I gave a speech about this very topic several years ago, and I called it “A Read Aloud Revolution.”

So, I’m ready to start this blog, but I need a name. Read Aloud Revolution is the obvious choice, but it’s taken (and a wonderful

Rhyming Dust Bunnies by Jan Thomas

blog in its own right, about continuing to read aloud to children as they grow into their tweens and teens – almost an extension of what I’m hoping to do). So, as that’s not an option, and I don’t want to step on the toes of this fine family’s mission. Help me out, people – what should I name the blog? I want something related to the idea that reading aloud to children can change the world. I’ve saved the name “Revolution Read Aloud”, so it could be that. “Reading Aloud is Revolutionary” seems to long for a blog address. So, let me have ‘em – your best ideas, and I’ll be sure to give you credit.

All those who enjoy my Flannel Friday, storytime, and preschooler antics posts (thank you!) fear not, I do intend to keep this blog going as home to my librarian-centered stuff. The second blog will relate, but will not be focused so much on my library job. I hope it will be informative to lots of different folks.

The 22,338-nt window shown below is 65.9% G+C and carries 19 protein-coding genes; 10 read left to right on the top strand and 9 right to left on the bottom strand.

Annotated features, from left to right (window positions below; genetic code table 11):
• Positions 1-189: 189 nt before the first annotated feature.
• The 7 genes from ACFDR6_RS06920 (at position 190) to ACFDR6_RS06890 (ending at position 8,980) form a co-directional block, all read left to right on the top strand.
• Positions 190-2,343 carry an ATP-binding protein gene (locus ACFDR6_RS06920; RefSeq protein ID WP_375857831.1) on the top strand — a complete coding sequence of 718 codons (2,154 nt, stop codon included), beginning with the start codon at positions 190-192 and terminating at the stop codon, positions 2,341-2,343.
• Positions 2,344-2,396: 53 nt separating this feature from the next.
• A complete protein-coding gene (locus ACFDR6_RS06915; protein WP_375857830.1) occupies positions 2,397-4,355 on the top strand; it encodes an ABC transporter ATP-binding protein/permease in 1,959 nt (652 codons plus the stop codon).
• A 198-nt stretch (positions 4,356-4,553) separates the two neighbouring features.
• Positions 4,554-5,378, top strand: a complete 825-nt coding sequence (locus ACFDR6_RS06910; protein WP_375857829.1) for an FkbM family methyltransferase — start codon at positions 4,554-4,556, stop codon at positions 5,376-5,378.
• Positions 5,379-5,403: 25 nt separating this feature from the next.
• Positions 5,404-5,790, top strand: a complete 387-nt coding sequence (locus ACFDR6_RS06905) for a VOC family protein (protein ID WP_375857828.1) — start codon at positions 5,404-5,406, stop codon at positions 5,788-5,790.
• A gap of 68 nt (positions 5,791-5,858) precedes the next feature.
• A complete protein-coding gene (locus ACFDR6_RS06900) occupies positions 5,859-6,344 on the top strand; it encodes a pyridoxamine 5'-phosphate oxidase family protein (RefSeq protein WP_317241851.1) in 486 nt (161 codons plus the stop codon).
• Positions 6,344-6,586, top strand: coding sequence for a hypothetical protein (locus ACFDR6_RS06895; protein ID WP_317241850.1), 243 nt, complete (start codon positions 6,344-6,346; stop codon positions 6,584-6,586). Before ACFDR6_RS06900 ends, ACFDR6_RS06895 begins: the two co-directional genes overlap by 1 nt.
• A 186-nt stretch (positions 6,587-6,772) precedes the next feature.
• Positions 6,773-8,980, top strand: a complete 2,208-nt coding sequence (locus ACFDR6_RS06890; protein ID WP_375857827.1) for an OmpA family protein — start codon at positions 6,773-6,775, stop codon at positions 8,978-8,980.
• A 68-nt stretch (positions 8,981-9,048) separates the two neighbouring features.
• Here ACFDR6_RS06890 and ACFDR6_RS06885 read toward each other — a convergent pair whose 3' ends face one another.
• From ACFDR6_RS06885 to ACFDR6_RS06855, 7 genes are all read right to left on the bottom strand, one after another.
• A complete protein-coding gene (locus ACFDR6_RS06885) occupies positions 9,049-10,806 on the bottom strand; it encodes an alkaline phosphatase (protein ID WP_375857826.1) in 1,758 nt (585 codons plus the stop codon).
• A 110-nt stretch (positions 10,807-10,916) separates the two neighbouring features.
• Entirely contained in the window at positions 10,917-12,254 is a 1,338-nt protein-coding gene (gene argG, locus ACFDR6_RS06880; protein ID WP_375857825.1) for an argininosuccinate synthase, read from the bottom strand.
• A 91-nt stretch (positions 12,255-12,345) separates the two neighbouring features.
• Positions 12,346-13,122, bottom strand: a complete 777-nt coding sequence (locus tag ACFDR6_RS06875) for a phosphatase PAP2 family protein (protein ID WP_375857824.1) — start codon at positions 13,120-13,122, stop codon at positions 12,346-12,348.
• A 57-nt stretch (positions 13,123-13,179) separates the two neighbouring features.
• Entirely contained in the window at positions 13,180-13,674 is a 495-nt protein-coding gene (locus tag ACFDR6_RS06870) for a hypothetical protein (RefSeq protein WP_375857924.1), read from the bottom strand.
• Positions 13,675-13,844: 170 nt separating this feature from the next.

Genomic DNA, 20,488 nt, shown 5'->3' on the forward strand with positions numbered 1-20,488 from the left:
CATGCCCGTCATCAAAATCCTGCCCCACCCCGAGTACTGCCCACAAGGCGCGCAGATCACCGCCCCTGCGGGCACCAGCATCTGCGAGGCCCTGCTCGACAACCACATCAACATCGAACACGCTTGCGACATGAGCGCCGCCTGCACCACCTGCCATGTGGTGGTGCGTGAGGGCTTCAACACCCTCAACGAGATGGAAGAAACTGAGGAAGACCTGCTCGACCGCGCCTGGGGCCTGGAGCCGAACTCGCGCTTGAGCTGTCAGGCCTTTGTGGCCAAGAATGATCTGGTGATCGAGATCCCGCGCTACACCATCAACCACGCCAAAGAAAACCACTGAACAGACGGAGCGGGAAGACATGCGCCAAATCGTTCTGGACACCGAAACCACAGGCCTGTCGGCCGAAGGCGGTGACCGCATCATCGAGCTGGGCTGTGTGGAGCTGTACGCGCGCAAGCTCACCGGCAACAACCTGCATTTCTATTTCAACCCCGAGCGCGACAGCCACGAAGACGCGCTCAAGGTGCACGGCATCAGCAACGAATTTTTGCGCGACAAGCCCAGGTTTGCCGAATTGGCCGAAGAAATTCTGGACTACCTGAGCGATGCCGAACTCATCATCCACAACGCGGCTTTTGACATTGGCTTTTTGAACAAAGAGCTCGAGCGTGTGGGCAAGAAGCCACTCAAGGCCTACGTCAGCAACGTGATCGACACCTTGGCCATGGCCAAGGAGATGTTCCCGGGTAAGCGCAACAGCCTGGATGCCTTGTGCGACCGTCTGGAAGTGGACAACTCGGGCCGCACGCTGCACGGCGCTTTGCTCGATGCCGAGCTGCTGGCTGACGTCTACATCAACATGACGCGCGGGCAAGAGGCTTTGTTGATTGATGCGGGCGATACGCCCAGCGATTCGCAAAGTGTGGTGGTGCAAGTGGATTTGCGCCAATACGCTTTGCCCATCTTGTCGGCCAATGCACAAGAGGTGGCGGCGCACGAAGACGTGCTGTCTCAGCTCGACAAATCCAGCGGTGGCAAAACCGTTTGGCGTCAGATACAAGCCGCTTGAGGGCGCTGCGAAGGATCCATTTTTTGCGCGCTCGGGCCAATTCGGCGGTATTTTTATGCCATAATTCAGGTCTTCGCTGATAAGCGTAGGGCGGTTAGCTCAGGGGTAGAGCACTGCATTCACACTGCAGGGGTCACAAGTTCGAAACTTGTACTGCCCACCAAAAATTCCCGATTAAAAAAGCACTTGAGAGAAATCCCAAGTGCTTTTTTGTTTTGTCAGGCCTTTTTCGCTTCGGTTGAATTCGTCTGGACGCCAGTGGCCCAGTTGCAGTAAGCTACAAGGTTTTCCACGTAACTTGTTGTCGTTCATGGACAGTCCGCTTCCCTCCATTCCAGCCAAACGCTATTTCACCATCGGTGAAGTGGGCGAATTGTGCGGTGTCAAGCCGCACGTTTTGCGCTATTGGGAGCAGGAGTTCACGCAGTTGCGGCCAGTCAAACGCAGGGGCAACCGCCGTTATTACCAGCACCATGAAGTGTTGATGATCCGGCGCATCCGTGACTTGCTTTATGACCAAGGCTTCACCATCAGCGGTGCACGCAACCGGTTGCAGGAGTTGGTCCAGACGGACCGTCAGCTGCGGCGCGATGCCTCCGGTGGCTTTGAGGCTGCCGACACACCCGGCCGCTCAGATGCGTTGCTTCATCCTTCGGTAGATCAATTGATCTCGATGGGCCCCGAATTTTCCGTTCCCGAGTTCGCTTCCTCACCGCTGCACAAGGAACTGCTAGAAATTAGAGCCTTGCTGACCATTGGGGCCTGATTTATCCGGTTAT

Thanks in advance for helping a girl out!

 

Flannel Friday: The Mitten by Jan Brett

9 Dec

I’m pretty sure most of us know and have shared Jan Brett’s wonderful book The Mitten with our storytime kids. It really is a delightful winter tale, with opportunities for prediction and detailed illustrations. It is the details in the illustrations that may make it difficult to share this Ukranian folktale with a large group (they won’t be able to see the details well or focus on the important stuff), so why not turn the story into a flannelboard? Jan Brett herself makes this easy as she provides pdf drawings of both a large mitten and the animals in the story, so that kids can help you fill the mitten. Here’s mine:

Mitten! 2 layers of sparkly, snow-white felt.

Animals!

And finally, the mitten, brimming with animals (okay, not really. You could make multiples of the animals for a larger group and they would fit. It’s a BIG mitten!

This would also make a great take-home craft after sharing the book in storytime; kids could re-tell the story from memory, which is a great early literacy booster!

Other versions of The Mitten folktale: by Jim Aylesworth (illustrated by Barbara McClintock) and by Alvin Tresselt.

Please visit Mrs. D. at Putting Smiles on Faces for the full Flannel Friday Roundup!  And click the icon to the right to visit our Pinterest boards and see all the flannels in one fell swoop!

I like the phrase “one fell swoop.” It’s fun to say. Why don’t I say it more often?

Eek! Squeak! A Mouse Storytime

7 Nov

There are certain animals that really lend themselves to picture book stories. Have you noticed? Ducks, mice, and sheep seem to appear an awful lot. Cats, too. Camels? Not so much.